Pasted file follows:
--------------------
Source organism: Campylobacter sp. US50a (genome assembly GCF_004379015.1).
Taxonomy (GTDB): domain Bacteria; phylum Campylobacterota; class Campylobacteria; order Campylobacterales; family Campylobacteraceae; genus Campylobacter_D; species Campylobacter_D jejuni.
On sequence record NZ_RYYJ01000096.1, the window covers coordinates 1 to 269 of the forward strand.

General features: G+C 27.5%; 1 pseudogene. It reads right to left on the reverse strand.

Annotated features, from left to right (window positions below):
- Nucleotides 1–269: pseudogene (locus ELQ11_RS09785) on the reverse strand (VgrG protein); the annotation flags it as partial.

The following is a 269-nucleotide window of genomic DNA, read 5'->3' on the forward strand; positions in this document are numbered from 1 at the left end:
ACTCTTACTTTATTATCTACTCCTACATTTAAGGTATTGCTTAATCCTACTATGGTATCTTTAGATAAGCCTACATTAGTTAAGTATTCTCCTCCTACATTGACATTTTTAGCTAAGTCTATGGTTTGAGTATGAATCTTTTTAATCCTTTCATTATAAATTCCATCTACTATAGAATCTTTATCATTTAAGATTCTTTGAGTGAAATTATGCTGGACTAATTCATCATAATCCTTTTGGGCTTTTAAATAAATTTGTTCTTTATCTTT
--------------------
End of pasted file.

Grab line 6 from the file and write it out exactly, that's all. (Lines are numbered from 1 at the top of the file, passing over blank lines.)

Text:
- Nucleotides 1–269: pseudogene (locus ELQ11_RS09785) on the reverse strand (VgrG protein); the annotation flags it as partial.